A BMC official said, “Parents should go to help centres where they can get the forms filled free of cost. Why are they approaching NGOs that are charging them?”

Documents needed

Income certificateIssued by revenue officer not below rank of tehsildar

Disability certificate

Civil surgeon/superintendent of government notified hospitals (Disability should be more than 40%)

Proof of residence

Any one of the following: Aadhar card, passport, election ID card

Caste certificate

Issued by Sub-divisional officer (revenue) or deputy collector


Parents don’t know help centre locations

Parents who wish to avail of admissions under the 25% quota for the poor under the Right To Education (RTE) Act have been exhausting themselves looking for help in filling admission forms. This, despite the existence of help centres.

Thanks to BMC’s education department which has opened help centres and verification centres at different locations to help parents fill the online RTE forms. Activists claim that lack of awareness about the existence of these centres, or where they are located are driving parents to NGOs for help.

According to the education department which is holding the RTE admission process, there are help centres, verification centres, as well as centres for filling up forms. Parents seeking admission under RTE quota can fill up the forms for their child free of cost at help centres or the form centres, and get the related documents checked at verification centres, confirming if they are eligible to apply for the quota.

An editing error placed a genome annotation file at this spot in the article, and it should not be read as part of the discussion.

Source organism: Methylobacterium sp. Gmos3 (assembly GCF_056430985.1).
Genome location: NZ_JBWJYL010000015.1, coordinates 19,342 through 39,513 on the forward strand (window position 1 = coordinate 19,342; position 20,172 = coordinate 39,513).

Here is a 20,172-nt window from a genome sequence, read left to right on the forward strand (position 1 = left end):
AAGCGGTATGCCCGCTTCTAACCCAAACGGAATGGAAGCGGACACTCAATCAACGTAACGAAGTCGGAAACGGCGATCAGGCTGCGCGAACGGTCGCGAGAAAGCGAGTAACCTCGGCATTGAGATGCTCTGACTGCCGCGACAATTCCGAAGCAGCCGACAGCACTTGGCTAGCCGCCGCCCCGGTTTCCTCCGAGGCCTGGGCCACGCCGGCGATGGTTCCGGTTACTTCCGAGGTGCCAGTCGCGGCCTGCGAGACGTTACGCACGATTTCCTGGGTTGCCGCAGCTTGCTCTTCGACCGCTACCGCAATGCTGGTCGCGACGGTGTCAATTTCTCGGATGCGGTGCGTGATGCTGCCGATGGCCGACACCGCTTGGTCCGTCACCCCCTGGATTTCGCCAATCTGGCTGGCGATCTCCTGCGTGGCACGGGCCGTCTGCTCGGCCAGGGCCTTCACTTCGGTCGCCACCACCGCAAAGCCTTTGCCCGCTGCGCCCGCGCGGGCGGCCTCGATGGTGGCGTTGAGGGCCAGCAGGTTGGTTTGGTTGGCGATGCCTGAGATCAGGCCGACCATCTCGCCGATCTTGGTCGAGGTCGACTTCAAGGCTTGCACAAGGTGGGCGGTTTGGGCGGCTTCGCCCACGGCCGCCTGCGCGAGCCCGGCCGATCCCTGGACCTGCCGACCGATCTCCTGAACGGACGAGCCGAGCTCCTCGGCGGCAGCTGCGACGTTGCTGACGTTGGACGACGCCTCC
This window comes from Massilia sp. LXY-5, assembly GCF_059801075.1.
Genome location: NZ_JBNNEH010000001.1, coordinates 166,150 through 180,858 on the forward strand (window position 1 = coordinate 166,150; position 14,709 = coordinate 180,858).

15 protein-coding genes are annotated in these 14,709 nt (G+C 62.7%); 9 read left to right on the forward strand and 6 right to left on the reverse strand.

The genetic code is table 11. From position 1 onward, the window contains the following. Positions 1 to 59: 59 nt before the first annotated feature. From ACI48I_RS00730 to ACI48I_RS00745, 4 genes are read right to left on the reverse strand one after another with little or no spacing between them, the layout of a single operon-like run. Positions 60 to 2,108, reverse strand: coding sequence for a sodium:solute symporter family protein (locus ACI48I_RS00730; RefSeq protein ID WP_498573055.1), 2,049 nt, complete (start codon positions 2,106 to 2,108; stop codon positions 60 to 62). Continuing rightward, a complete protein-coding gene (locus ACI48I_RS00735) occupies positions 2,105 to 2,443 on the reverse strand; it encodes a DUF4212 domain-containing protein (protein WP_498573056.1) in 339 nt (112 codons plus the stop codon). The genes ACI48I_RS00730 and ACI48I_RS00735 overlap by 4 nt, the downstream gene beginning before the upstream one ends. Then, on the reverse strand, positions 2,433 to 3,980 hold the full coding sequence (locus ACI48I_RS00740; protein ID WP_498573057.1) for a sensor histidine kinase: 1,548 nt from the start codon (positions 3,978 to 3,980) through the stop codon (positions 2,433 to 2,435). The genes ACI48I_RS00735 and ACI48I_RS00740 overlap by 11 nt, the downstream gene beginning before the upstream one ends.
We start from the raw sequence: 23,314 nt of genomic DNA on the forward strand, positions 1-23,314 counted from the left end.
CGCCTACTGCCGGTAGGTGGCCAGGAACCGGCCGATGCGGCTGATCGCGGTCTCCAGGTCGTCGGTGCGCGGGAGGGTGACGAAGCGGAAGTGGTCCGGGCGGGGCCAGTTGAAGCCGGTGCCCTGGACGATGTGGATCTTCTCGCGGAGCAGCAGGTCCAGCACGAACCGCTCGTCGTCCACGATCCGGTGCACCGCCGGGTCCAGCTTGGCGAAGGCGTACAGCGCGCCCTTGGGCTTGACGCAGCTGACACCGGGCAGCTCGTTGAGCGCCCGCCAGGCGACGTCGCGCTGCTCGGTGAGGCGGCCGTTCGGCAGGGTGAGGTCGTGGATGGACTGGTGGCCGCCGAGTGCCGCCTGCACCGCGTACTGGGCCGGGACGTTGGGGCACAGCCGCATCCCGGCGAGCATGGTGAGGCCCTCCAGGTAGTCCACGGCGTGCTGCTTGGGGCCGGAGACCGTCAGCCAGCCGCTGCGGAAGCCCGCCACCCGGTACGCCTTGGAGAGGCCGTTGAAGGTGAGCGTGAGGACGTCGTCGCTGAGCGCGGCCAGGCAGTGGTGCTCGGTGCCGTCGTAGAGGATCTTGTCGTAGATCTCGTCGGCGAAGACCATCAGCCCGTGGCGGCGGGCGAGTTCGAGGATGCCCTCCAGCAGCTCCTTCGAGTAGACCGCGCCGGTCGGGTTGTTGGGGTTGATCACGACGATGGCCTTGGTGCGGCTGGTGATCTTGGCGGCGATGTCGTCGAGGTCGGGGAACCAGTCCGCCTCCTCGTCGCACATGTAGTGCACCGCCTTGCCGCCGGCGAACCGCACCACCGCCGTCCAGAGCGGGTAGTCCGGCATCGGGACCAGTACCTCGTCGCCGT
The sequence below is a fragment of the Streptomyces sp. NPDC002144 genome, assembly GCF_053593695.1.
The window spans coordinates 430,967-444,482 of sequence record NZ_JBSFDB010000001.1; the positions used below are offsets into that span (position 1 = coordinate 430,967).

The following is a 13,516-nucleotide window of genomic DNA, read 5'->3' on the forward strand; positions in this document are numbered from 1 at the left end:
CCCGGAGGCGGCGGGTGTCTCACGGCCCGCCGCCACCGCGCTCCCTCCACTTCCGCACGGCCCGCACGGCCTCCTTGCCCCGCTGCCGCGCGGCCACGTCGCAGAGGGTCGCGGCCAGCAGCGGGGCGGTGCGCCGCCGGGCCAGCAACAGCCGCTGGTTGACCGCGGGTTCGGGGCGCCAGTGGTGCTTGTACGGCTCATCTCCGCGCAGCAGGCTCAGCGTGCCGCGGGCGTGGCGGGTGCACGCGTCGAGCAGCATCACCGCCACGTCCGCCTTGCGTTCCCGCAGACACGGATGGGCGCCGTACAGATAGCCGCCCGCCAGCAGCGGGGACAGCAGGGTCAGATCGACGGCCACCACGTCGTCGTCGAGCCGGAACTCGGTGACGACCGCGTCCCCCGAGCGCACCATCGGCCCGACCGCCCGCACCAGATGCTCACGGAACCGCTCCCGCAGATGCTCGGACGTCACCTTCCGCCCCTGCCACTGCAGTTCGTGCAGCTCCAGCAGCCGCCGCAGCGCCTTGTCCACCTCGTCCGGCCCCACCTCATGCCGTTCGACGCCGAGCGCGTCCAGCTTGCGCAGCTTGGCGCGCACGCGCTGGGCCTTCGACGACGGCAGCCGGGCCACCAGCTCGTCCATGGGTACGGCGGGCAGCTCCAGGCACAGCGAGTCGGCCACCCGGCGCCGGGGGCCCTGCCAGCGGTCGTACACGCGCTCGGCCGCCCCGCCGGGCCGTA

However, parents have little clue as to how to approach the process, so they are turning to NGOs.

One such aggrieved parent (name withheld on request) said, “I am seven-months pregnant and have had to run from one place to another, filling the form and verifying the required documents. I have been facing this situation for the past two months. My documents of income certificate were also made wrong . Then I had to go to the NGO in Andheri for the correct document.”

According to NGOs, parents are approaching them because they are not aware of these help centres, even the ones appointed by the education department.

Director of Desh Seva Samiti, Avisha Kulkarni, said, “The reason parents are approaching NGOs to file online application are that they are not aware where these help centres are. Also, sometimes the scanner does not work in help centres or some other reason. Parents have complained to me that in some areas they are being approached by the touts who are demanding Rs25,000 to confirm admission for their child. Some cybercafes are also filling the forms online for parents and charging them Rs1,000.”

A civic education department official said, “The help and verification centres are not that far. They are hardly a few metres from each other.”



‘Even bureaucrat from reserved category can apply under RTE’

Parents who fall under the reserved category but can afford the fees are also applying under RTE quota, putting low income groups at a disadvantage.

According to a BMC official, the number of reserved category parents applying for admission for their kids under RTE quota is more than the number of applicants from the low income group.

Dinkar Temkar, deputy director, primary education, said, “It is in the Constitution that members of two reserved categories should not be asked to produce income certificates. The rest will have to show. If there is such a facility, even a bureaucrat from reserved category can apply for it.”